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Digital Detroit

Digital Detroit

Rhetoric and Space in the Age of the Network

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Jeff Rice

$39.95

Paperback (Other formats: E-book)
978-0-8093-3087-4
264 pages, 6 x 9, 20 illustrations
02/21/2012

 

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About the Book

Since the 1967 riots that ripped apart the city, Detroit has traditionally been viewed either as a place in ruins or a metropolis on the verge of rejuvenation. In Digital Detroit: Rhetoric and Space in the Age of the Network, author Jeff Rice goes beyond the notion of Detroit as simply a city of two ideas. Instead he explores the city as a web of multiple meanings which, in the digital age, come together in the city’s spaces to form a network that shapes the writing, the activity, and the very thinking of those around it.

Rice focuses his study on four of Detroit’s most iconic places—Woodward Avenue, the Maccabees Building, Michigan Central Station, and 8 Mile—covering each in a separate chapter. Each of these chapters explains one of the four features of network rhetoric: folksono(me), the affective interface, response, and decision making. As these rhetorical features connect, they form the overall network called Digital Detroit. Rice demonstrates how new media, such as podcasts, wikis, blogs, interactive maps, and the Internet in general, knit together Detroit into a digital network whose identity is fluid and ever-changing. In telling Detroit’s spatial story, Rice deftly illustrates how this new media, as a rhetorical practice, ultimately shapes understandings of space in ways that computer applications and city planning often cannot. The result is a model for a new way of thinking and interacting with space and the imagination, and for a better understanding of the challenges network rhetorics pose for writing.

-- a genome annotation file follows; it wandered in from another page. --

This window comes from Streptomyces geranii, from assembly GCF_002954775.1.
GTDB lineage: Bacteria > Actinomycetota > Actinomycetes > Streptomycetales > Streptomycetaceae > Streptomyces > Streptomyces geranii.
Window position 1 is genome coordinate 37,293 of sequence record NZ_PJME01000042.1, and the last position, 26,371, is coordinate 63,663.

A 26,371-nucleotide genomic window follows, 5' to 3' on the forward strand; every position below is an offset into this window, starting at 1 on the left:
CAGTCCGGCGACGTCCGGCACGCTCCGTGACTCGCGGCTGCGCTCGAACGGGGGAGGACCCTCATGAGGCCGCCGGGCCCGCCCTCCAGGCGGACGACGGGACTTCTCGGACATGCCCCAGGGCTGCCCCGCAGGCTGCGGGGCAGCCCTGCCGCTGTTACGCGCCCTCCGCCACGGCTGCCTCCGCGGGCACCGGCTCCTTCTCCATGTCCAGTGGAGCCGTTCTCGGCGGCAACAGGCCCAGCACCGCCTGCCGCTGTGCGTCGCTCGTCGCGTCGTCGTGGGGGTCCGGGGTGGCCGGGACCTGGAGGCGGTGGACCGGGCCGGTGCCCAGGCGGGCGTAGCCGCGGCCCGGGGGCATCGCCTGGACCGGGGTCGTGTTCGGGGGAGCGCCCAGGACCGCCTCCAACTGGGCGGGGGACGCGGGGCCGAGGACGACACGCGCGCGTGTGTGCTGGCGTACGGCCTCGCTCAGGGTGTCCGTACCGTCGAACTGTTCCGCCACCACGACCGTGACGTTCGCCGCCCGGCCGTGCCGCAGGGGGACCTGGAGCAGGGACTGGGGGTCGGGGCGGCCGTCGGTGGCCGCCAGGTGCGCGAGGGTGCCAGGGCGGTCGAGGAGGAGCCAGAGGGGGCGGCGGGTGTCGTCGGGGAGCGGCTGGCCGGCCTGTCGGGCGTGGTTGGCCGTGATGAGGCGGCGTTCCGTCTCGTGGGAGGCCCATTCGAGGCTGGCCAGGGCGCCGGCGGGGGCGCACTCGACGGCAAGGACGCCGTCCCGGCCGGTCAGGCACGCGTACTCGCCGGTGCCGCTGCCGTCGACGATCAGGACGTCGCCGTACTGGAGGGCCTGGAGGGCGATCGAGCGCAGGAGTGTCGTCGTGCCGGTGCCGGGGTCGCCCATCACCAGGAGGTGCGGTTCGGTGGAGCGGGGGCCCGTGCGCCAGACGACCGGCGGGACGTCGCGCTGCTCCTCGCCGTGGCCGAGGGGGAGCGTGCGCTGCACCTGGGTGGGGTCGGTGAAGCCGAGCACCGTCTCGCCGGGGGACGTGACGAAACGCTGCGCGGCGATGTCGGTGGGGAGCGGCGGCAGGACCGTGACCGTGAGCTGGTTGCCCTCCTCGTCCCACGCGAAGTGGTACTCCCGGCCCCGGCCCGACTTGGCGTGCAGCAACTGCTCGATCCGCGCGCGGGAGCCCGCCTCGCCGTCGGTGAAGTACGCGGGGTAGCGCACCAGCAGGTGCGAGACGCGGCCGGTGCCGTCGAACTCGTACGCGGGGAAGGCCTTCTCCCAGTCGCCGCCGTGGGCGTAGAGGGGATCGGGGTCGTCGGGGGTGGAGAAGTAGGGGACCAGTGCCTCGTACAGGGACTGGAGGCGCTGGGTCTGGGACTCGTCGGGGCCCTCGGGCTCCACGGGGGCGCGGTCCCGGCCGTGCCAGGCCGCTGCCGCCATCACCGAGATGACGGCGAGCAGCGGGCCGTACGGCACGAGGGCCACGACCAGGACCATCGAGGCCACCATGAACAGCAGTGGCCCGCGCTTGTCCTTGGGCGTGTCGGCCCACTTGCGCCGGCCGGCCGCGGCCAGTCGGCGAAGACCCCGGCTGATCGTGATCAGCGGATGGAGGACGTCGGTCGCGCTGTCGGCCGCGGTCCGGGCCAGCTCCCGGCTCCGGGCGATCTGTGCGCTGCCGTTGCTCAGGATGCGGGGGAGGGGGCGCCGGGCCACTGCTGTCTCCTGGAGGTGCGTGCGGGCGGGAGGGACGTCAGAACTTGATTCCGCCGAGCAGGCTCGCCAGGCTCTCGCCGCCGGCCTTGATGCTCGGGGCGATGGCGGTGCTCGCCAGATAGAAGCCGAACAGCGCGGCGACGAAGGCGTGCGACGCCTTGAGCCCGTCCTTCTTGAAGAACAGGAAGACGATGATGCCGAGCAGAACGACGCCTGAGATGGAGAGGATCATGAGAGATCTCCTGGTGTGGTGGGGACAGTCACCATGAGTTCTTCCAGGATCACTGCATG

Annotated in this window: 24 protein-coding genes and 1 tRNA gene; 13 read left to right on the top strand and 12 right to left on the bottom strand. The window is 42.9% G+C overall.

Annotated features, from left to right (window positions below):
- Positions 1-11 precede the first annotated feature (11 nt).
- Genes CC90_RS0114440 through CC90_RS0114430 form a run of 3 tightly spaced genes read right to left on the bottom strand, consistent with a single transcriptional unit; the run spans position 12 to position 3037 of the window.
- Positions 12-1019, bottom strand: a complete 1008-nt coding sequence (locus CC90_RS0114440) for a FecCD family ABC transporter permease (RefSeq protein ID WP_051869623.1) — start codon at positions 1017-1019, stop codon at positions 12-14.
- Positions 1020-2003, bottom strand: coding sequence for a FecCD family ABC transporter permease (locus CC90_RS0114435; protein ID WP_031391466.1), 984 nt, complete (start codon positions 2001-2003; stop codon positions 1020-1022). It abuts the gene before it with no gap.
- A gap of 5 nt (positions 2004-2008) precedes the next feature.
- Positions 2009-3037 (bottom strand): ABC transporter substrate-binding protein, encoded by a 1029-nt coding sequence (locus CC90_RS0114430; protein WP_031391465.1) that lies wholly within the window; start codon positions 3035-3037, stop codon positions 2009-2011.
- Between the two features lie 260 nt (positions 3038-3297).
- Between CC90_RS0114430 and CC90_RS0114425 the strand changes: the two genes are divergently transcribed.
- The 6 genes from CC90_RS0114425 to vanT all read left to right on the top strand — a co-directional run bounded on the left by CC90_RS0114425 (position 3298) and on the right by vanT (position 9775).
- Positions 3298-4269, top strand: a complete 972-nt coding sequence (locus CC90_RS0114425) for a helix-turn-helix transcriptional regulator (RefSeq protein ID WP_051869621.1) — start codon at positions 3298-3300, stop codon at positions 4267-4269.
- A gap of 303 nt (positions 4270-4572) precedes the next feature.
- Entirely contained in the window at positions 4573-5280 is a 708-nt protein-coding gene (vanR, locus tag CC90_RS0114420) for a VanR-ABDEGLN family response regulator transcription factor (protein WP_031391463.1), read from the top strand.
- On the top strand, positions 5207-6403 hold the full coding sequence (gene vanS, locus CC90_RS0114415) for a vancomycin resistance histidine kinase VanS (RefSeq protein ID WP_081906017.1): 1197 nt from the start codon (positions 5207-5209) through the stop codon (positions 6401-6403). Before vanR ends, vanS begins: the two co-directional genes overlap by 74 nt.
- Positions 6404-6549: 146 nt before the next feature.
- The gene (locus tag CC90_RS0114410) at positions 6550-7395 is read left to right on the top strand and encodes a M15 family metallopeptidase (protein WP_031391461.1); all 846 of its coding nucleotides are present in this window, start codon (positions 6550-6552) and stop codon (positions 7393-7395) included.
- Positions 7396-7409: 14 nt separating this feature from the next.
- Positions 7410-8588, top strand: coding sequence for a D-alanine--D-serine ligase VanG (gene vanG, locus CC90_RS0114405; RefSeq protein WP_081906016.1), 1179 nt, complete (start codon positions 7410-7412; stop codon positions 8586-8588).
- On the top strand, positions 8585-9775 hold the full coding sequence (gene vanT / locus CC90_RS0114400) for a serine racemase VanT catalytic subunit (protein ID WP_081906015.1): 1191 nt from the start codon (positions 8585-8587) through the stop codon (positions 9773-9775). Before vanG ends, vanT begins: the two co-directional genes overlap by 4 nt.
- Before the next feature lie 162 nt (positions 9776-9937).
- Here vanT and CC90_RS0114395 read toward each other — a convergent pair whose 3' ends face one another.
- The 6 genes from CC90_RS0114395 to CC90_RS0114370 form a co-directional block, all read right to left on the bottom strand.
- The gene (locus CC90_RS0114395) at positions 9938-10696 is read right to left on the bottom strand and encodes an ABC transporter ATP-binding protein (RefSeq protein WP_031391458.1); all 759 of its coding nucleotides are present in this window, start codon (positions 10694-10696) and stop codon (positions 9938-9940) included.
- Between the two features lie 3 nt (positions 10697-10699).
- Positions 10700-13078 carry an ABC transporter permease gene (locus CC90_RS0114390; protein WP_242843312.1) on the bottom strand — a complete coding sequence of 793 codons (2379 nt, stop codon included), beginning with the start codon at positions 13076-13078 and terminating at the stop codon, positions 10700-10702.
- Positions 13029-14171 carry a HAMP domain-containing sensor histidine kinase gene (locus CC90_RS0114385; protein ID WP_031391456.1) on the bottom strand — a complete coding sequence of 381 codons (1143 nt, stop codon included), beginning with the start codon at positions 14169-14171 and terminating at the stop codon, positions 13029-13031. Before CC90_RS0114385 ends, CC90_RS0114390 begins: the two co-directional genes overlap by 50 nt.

Authors/Editors

Jeff Rice is the Martha P. Reynolds Endowed Chair in Writing,Rhetoric, and Digital Media at the University of Kentucky. The author of more than twenty articles and chapters on rhetoric, composition, and new media, he also has authored or coedited four books, including The Rhetoric of Cool: Composition Studies and New Media, published by SIU Press.